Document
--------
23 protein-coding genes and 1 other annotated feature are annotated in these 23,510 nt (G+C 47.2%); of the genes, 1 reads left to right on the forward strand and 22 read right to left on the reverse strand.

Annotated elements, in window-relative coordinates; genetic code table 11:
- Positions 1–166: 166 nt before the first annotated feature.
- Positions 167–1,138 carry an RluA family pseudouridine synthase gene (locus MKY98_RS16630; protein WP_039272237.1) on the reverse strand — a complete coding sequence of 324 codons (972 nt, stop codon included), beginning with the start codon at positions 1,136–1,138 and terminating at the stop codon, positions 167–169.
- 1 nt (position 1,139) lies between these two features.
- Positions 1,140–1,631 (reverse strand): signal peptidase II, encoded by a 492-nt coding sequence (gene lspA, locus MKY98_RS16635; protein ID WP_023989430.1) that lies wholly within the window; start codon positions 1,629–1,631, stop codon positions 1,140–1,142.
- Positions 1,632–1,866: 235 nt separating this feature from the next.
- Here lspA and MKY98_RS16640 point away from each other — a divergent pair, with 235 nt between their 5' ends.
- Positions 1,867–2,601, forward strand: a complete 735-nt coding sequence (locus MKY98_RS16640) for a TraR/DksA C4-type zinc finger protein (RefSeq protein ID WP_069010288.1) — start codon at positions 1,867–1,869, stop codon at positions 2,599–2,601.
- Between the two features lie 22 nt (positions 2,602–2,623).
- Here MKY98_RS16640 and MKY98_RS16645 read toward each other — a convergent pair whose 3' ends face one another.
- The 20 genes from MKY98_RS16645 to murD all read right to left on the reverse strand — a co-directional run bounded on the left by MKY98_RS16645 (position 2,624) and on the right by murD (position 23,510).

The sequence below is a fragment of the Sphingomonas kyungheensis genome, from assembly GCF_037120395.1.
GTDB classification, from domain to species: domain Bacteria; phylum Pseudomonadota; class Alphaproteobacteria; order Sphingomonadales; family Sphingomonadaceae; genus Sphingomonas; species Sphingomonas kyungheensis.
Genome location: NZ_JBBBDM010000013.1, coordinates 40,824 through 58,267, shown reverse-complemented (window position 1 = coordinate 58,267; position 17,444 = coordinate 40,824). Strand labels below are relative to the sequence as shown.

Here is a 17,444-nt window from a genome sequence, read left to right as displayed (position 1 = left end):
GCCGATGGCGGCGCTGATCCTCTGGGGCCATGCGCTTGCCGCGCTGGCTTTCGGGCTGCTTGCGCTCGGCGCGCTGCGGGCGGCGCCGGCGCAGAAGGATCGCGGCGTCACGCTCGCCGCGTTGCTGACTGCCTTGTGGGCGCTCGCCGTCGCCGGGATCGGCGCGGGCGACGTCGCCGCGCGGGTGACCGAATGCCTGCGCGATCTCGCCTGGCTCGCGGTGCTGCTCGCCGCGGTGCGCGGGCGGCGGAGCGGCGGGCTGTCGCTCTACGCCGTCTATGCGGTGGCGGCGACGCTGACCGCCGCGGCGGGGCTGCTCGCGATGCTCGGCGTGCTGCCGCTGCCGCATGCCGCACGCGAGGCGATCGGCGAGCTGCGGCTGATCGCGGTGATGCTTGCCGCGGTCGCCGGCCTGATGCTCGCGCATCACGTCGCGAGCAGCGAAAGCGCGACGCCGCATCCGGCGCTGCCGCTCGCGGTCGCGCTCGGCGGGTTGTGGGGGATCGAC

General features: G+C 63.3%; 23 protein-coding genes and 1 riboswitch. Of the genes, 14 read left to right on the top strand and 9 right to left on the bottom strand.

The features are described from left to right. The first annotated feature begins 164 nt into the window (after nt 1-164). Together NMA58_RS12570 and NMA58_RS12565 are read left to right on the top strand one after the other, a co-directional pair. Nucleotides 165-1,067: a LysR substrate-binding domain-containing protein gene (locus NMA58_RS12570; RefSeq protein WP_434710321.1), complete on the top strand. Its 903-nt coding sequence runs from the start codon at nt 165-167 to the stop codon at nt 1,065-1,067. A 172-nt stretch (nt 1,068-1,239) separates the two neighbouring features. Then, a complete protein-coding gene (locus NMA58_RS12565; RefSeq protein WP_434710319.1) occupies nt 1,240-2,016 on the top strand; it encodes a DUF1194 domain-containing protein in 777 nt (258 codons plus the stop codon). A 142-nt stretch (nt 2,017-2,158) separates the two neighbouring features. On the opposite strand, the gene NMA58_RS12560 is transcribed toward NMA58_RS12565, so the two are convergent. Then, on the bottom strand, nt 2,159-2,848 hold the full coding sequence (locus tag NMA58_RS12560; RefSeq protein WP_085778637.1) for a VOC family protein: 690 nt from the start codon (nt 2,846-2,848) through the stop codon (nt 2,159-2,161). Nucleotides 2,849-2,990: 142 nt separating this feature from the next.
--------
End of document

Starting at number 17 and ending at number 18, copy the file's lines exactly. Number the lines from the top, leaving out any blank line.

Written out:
GCCGATGGCGGCGCTGATCCTCTGGGGCCATGCGCTTGCCGCGCTGGCTTTCGGGCTGCTTGCGCTCGGCGCGCTGCGGGCGGCGCCGGCGCAGAAGGATCGCGGCGTCACGCTCGCCGCGTTGCTGACTGCCTTGTGGGCGCTCGCCGTCGCCGGGATCGGCGCGGGCGACGTCGCCGCGCGGGTGACCGAATGCCTGCGCGATCTCGCCTGGCTCGCGGTGCTGCTCGCCGCGGTGCGCGGGCGGCGGAGCGGCGGGCTGTCGCTCTACGCCGTCTATGCGGTGGCGGCGACGCTGACCGCCGCGGCGGGGCTGCTCGCGATGCTCGGCGTGCTGCCGCTGCCGCATGCCGCACGCGAGGCGATCGGCGAGCTGCGGCTGATCGCGGTGATGCTTGCCGCGGTCGCCGGCCTGATGCTCGCGCATCACGTCGCGAGCAGCGAAAGCGCGACGCCGCATCCGGCGCTGCCGCTCGCGGTCGCGCTCGGCGGGTTGTGGGGGATCGAC

General features: G+C 63.3%; 23 protein-coding genes and 1 riboswitch. Of the genes, 14 read left to right on the top strand and 9 right to left on the bottom strand.